Orders for U.S. durable goods fell 4 percent in January, the biggest decline in three years, following the expiration of a tax break on equipment purchases.
Demand for core capital goods, which exclude aerospace and defense orders, fell 4.5 percent after increasing 3.4 percent in December and falling 1.5 percent in November, according to the Census Bureau.
Economists said the January drop in durable-goods orders was influenced by the year-end expiration of a tax credit that allowed full depreciation of equipment purchases. The allowance this year is 50 percent.
December was the best month of U.S. factory growth in five years. Manufacturing has been boosted by strong auto sales and increasing business investment in machinery and other equipment.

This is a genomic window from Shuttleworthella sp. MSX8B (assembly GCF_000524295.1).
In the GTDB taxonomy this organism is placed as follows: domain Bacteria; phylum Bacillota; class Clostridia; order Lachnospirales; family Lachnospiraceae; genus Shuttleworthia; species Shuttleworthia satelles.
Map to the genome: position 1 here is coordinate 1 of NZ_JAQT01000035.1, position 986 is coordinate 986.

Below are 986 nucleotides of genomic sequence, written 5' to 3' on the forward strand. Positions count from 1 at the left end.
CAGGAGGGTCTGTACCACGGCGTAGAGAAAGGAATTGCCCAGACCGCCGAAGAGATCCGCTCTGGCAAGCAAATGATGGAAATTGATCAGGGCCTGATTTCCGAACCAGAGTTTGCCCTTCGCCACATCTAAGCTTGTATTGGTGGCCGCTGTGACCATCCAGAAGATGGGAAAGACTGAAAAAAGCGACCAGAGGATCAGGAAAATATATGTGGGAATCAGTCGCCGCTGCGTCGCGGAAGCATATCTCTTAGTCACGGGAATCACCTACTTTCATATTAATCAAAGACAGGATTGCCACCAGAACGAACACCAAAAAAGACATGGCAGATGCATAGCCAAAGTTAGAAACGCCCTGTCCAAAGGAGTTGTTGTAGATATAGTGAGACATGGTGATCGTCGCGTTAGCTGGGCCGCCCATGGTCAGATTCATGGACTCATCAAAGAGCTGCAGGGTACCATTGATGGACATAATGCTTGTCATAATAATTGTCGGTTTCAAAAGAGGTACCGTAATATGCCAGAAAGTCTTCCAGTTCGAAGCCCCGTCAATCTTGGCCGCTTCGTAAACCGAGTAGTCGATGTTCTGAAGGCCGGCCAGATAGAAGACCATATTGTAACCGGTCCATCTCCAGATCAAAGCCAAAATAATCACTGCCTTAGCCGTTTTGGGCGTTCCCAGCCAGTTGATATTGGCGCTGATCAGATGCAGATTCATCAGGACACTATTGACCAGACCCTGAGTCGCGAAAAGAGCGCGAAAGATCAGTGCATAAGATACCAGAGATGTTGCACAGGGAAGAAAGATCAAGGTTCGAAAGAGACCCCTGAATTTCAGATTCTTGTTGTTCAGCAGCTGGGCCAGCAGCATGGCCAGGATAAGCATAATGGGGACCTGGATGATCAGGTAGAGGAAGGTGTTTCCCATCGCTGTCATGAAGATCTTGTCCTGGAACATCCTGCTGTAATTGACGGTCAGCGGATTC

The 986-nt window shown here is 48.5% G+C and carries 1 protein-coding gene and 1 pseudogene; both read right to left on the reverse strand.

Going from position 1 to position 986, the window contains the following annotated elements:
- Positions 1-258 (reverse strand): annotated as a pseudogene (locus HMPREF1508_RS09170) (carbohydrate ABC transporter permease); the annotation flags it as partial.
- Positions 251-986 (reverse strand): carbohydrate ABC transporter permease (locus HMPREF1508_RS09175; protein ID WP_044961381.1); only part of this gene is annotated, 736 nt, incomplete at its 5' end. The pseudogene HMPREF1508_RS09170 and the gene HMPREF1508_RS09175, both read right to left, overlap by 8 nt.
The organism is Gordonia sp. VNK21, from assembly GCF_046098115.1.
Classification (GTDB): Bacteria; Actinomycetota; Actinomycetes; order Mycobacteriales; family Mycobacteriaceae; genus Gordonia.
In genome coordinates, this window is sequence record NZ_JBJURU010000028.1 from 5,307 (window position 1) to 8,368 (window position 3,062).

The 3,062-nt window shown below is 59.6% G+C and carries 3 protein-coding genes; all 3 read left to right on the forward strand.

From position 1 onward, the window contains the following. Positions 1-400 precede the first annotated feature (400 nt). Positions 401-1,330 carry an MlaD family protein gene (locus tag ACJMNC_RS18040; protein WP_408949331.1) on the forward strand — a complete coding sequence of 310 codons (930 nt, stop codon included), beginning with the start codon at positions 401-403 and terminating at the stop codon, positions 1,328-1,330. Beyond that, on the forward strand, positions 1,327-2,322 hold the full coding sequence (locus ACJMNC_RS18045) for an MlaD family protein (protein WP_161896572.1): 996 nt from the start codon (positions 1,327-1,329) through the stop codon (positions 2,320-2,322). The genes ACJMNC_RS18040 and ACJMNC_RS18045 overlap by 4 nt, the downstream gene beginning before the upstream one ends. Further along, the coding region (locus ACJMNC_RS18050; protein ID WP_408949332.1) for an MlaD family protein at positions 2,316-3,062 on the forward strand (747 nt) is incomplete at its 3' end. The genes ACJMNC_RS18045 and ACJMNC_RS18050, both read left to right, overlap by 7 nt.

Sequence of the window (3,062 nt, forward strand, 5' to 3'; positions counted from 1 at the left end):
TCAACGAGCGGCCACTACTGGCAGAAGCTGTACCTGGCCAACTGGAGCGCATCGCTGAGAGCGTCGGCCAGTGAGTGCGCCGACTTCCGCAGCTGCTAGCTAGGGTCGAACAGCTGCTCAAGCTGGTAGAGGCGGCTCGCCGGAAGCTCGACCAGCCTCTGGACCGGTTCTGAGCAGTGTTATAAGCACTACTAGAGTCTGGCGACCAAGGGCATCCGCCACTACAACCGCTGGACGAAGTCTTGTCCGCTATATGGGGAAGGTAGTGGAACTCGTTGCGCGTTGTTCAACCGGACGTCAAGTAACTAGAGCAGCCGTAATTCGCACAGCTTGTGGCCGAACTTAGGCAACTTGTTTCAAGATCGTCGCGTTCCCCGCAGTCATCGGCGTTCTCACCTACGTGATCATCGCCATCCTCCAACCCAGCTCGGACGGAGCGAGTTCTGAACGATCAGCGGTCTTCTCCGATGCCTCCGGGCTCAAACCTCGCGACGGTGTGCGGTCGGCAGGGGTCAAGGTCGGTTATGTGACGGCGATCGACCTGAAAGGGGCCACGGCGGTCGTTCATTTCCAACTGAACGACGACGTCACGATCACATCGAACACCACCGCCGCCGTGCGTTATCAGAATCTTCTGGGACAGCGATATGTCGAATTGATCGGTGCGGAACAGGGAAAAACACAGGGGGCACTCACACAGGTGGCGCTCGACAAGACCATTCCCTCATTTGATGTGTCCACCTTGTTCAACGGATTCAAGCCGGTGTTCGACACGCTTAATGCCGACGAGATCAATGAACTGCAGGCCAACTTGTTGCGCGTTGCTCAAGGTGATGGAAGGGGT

“Taking a longer perspective, new orders are up 8.8 percent in January 2012 from January 2011 and nondefense capital goods orders excluding aircraft are up 6.5 percent over the same time period,” said Daniel Meckstroth, chief economist at the Manufacturers Alliance for Productivity and Innovation.
Most economic barometers point to continuing slow growth. “We believe that business equipment investment fundamentals are conducive to growth and that capital equipment spending growth will exceed overall economic growth this year and next,” Meckstroth said.